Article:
The topic of hoarding might make good fodder for TV program ratings and mindless entertainment for viewers. But for people who struggle with hoarding, it's a very serious subject.

We all know people who collect or hang on to things, and may fondly refer to them as pack rats. However, collectors are proud of their possessions; they keep them organized and well maintained, and the objects are a source of pleasure and satisfaction.

Hoarders, on the other hand, accumulate stuff, such as newspapers, magazines, books, letters, and lists, sometimes moving them around but never getting rid of them. Most of these things are, and will always be, worthless. Over time, their belongings overwhelm their living space, causing them embarrassment, stress, social isolation, and even physical harm. Some people even hoard pets. Sadly, these animals are generally unhealthy and live in cramped, unsanitary conditions.

In the U.S., about five percent, or 15 million Americans suffer from hoarding. Scientists believe hoarding is about 50 percent genetic. It often occurs with other mental problems, such as mood disorders, social phobias, and personality disorders, and some experts consider it a subcategory of Obsessive Compulsive Disorder (OCD).

Risk Factors of Hoarding

There are several common risk factors, including age. Hoarding tends to start in adolescence and worsen over time. Hoarders often have a history of sexual assault or a history of abuse and traumatic life experience. They frequently cite loss in their lives. It's not clear whether hoarding leads to social isolation or social isolation leads to hoarding. In an interview, one patient call hoarding C.H.A.O.S. or Can't Have Anyone Over Syndrome.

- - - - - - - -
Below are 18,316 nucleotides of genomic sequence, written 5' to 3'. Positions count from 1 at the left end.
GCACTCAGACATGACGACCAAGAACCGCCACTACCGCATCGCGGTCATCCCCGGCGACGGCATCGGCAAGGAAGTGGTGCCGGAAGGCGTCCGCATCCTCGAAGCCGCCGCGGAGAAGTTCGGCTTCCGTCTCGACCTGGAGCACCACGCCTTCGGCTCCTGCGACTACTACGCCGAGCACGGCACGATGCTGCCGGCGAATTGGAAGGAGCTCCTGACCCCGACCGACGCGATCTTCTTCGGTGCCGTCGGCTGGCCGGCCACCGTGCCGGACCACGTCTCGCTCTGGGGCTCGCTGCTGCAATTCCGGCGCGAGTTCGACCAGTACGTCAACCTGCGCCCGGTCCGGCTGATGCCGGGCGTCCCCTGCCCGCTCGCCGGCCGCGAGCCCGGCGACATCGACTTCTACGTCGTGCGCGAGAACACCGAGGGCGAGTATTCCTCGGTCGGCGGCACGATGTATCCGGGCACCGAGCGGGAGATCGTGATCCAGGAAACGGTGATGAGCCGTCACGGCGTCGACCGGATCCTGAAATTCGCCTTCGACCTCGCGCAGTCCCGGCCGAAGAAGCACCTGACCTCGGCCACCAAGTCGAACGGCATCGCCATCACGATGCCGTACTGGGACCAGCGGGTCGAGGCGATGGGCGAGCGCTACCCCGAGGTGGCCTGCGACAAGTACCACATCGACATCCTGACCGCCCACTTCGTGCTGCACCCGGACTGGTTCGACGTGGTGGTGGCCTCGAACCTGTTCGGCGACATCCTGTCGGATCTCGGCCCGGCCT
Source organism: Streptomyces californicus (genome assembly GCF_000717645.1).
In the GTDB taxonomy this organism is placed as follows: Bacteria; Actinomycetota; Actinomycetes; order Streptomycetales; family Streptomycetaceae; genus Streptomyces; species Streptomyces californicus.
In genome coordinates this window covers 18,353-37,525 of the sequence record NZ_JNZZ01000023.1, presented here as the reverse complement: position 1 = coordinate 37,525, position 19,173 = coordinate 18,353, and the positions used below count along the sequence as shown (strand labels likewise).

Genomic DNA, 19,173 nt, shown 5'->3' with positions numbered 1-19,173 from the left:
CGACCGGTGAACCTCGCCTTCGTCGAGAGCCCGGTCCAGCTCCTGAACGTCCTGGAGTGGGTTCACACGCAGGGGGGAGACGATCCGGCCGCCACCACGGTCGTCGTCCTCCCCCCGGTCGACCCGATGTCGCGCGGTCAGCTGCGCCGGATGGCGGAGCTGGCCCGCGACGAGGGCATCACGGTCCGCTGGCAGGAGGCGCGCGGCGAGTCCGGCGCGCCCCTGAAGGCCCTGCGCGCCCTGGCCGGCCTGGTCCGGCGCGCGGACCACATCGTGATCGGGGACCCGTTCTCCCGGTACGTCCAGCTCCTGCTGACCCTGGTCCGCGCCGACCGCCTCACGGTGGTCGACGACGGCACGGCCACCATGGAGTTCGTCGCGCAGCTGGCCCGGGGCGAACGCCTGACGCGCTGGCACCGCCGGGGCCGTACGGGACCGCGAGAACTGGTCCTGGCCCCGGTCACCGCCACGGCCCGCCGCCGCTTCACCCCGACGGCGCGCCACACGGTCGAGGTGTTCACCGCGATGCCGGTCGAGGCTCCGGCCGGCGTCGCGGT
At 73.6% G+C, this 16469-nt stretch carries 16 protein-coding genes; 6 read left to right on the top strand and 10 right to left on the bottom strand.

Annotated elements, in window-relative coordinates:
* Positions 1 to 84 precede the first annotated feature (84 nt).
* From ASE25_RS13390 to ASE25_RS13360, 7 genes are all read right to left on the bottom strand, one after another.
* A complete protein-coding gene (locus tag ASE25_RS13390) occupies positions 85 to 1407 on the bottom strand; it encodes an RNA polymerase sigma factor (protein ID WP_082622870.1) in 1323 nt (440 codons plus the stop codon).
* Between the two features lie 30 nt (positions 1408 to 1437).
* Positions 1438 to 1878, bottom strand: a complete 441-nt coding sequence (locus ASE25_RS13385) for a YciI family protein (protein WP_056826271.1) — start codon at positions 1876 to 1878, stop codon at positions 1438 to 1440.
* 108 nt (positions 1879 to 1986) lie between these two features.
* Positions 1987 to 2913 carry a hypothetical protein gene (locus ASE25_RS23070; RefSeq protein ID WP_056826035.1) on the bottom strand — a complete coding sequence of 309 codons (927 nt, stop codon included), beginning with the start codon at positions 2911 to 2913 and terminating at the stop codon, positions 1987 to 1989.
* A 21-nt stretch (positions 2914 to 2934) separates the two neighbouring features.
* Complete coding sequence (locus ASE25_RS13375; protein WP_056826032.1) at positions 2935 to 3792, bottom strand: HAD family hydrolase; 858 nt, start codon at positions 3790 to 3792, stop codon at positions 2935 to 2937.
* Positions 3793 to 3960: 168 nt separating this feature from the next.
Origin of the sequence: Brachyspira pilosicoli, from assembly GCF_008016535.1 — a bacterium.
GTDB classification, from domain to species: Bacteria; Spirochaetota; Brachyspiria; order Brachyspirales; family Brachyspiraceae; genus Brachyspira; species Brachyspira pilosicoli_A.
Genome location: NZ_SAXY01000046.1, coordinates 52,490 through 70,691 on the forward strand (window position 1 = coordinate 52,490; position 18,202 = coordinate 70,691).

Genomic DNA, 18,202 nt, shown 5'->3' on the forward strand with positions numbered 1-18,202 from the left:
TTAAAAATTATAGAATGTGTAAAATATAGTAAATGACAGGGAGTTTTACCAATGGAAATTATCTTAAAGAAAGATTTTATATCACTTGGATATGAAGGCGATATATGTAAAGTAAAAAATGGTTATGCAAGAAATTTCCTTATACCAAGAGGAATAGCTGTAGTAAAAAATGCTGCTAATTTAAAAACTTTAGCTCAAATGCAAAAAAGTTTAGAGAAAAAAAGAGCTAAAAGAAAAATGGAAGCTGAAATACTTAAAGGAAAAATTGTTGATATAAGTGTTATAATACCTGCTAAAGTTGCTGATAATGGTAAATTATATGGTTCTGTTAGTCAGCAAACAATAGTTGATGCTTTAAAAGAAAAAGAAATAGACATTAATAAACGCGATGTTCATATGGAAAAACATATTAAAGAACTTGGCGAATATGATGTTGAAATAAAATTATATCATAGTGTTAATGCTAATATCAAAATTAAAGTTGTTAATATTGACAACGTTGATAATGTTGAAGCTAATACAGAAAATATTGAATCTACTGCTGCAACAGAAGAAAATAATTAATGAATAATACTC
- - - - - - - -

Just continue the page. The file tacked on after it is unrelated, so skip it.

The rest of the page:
Many hoarders don't believe they have a problem, and mental health experts are still not sure what treatment is most effective. So far, Cognitive Behavioral Therapy is the most common treatment. During therapy, patients explore their reasons for hoarding and learn good decision-making skills. An important element of therapy is to have a professional work with the patient to help them gradually dispose of excessive belongings. It can be a very difficult process. Medications such as antidepressants have had mixed results in treating hoarders.

If you know someone who is a hoarder, encourage him to seek professional help. You may even need to contact local authorities, such as the police, fire, or public health departments, to ensure the person's safety (for example, large volumes of paper pose a fire hazard), or animal welfare if pets are involved.

Sources: "Quiz: Are You a Hoarder?" Web. 12 October 2004.

Anderson, Pauline. "Genetics Most Important Factor in Compulsive Hoarding." American Journal of Psychiatry. Medscape Medical News. Web. August 17, 2009.

International OCD Foundation, Hoarding Center. Web.